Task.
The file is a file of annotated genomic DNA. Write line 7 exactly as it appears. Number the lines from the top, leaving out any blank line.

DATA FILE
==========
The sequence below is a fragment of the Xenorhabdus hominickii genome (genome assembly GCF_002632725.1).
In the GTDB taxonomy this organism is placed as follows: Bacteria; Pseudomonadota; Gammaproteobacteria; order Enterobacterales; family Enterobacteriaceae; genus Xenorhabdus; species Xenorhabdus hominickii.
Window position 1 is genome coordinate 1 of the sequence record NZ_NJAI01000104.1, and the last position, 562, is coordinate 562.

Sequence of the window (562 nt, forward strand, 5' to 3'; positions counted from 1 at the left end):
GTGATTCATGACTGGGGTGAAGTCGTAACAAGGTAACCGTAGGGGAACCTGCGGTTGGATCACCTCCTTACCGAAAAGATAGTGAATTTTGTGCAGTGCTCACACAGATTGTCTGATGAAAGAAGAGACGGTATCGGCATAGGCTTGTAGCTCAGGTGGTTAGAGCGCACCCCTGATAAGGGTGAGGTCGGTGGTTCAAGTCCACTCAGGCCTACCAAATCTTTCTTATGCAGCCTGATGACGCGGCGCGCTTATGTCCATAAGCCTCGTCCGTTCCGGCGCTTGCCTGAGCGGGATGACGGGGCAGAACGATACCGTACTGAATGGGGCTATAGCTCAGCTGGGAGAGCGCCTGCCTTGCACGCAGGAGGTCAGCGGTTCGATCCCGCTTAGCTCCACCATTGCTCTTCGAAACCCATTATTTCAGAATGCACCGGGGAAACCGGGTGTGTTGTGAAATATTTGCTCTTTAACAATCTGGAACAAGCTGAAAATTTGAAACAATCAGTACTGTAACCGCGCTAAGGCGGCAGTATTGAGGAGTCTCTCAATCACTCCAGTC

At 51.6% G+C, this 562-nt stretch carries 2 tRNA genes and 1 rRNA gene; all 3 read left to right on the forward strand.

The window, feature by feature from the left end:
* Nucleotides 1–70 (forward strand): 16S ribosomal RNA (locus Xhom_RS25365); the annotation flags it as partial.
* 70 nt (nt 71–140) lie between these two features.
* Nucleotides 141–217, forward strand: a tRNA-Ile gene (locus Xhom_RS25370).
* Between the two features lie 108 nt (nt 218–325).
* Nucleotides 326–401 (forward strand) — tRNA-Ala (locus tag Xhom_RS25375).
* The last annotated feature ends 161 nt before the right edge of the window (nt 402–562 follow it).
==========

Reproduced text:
The window, feature by feature from the left end: